Sugar-cane bagasse is a fibrous waste-product of the sugar refining industry, which can be recycled as a raw material for paper manufacture. IRD researchers have elaborated a new bioprocess that transforms the bagasse into paper pulp and also produces an industrially useful enzyme, laccase. The process is based on the metabolism of a filamentous fungus. Preliminary laboratory trials show that this integrated bioprocess can be adapted to other potential fibre-yielding materials, opening up promising applications for the paper industry. (2006-11-13)

Sequencing of the oyster mushroom genome
Professor of Microbiology at the Public University of Navarre, Antonio Gerardo Pisabarro de Lucas, is leading an international project to sequence the genome of the oyster mushroom. (2006-10-04)

New processing steps promise more economical ethanol production
The largest challenge for bioconversion from raw materials to bioethanol is high processing costs, resulting in higher prices for bioethanol than for gasoline. A Virginia Tech researcher has developed a cost-effective pretreatment process that integrates cellulose solvent pretreatment, concentrated acid saccharification, and organosolv to precipitate dissolved cellulose, extract lignin, and enable effective chemical recycling. After pretreatment and reagent recycling, lignocellulose can be fractionated into four products: lignin, hemicelluose sugars, amorphous cellulose, and acetic acid. (2006-03-30)

Advances in the characterisation of the oyster mushroom genes
The oyster mushroom (Pleurotus ostreatus), apart from reducing cholesterol and having anticancerogenic properties, is characterised for its capacity for breaking down cellulose. Finding out which genes are responsible for this activity - the reason why the fungus is sometimes used as a decontaminating agent, was the aim of the PhD thesis by Arantza Eizmendi Goikoetxea, which she defended at the Public University of Navarre. (2005-03-15)

Scientists discuss improved biopesticides for locust control in West Africa
Last year, locusts stripped fields of crops and trees of foliage across several countries, causing severe income and food supply loss. This year, enhanced biopesticides will be used as a defense targeted to locusts when they return with the spring rains. (2005-02-04)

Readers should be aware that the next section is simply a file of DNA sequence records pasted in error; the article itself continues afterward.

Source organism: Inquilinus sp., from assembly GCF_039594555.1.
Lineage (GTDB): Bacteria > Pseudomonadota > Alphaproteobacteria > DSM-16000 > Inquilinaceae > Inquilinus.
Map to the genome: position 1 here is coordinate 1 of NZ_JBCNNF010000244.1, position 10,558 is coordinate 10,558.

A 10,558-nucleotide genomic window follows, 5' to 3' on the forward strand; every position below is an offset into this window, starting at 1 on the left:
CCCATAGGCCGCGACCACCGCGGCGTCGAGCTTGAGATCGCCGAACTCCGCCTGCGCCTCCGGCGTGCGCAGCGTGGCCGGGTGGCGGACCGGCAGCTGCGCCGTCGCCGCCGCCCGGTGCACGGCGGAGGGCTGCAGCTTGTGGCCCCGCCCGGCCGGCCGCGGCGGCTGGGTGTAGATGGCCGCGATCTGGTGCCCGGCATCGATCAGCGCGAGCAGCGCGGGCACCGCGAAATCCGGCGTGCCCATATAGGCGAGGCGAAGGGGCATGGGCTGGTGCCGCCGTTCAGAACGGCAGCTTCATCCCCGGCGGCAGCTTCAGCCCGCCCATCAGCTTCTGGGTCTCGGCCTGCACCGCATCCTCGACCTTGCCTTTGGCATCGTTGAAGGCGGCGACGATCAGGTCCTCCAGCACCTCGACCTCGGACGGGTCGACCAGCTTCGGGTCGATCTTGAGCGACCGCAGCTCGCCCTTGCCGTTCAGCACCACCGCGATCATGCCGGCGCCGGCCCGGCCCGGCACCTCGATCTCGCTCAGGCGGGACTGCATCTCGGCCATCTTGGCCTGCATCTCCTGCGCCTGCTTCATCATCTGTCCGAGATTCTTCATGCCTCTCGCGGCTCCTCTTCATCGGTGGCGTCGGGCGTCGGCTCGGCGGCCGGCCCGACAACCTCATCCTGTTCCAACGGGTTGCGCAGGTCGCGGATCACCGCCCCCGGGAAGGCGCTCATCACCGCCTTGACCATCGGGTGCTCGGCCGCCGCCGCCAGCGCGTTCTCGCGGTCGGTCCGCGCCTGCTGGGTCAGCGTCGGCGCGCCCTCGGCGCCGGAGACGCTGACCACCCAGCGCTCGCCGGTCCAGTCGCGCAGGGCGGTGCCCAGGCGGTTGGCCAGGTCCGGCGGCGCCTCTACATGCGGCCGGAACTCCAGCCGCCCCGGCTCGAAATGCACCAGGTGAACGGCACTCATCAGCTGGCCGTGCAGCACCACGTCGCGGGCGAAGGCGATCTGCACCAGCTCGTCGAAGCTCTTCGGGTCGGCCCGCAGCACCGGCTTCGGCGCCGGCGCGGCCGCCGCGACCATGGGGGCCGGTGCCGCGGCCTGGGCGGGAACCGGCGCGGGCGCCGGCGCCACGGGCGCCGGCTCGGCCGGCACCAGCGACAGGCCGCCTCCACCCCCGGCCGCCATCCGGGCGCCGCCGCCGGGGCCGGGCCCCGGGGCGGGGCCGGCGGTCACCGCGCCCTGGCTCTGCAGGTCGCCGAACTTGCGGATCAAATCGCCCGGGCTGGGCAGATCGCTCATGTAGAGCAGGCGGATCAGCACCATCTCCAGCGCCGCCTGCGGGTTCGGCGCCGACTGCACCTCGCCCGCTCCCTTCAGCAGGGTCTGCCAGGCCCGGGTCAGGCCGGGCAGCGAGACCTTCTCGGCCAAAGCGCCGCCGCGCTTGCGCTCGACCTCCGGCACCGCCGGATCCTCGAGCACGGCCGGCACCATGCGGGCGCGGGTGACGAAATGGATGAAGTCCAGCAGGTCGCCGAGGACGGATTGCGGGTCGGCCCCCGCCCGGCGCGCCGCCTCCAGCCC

JGI decodes wood & toxic waste-degrading fungus genome
The DOE Joint Genome Institute (JGI) announces the publication, in the journal Nature Biotechnology, of a high-quality draft genome sequence of the white rot fungus, Phanerochaete chrysosporium. These are the only known microbes capable of efficiently degrading the recalcitrant aromatic plant polymer lignin, one of the most abundant natural materials on earth. They also have demonstrated the ability to remediate explosive contaminants, pesticides and toxic waste with similar chemical structures to lignin. (2004-05-03)

More useful plants may sprout from gene role discovery
It may be possible to alter plants so they are more nutritious and easier to process without weakening them so much they fall over, according to Purdue University researchers who found a new twist in a plant formation biochemical pathway. (2004-04-19)

Climate change could release old carbon locked in Arctic soils, researchers say
Scientists have been able to determine the approximate age of dissolved organic carbon in the Arctic for the first time. Most of the carbon that reaches the ocean is relatively young at present, but this could change. Warming of the Arctic could affect northern peats, collectively one of the largest reservoirs of organic carbon on Earth. As the carbon-rich soils warm, the carbon is more susceptible to being transported to the ocean by rivers small and large. (2004-03-02)

New herpes treatment from common herb
A new anti-herpes agent derived from a common herb effectively treats and prevents the disease in animals. Researchers from Dalhousie University in Nova Scotia present their data today at the 103rd General Meeting of the American Society for Microbiology. (2003-05-19)

Cloned gene may help crops and livestock meet future needs
Improved digestibility of livestock feed, hardier crops and higher yield of biofuels may result from information that Purdue University researchers are learning about the sorghum gene that controls plant cell wall hardness. The scientists have cloned the gene and also developed markers that allow molecular identification of three mutations of the gene. (2003-04-11)

Transgenic trees hold promise for pulp and paper industries
By genetically modifying aspen trees, Dr. Vincent L. Chiang, professor of forest biotechnology, and his colleagues have reduced the trees' lignin content by 45 to 50 percent - and accomplished the first successful dual-gene alteration in forestry science. According to Chiang, the NC State research shows not only a decrease in lignin but also an increase in cellulose in the transgenic aspens. And their work demonstrates another benefit: the trees grow faster. (2003-04-01)

Scientists find evidence for crucial root in the history of plant evolution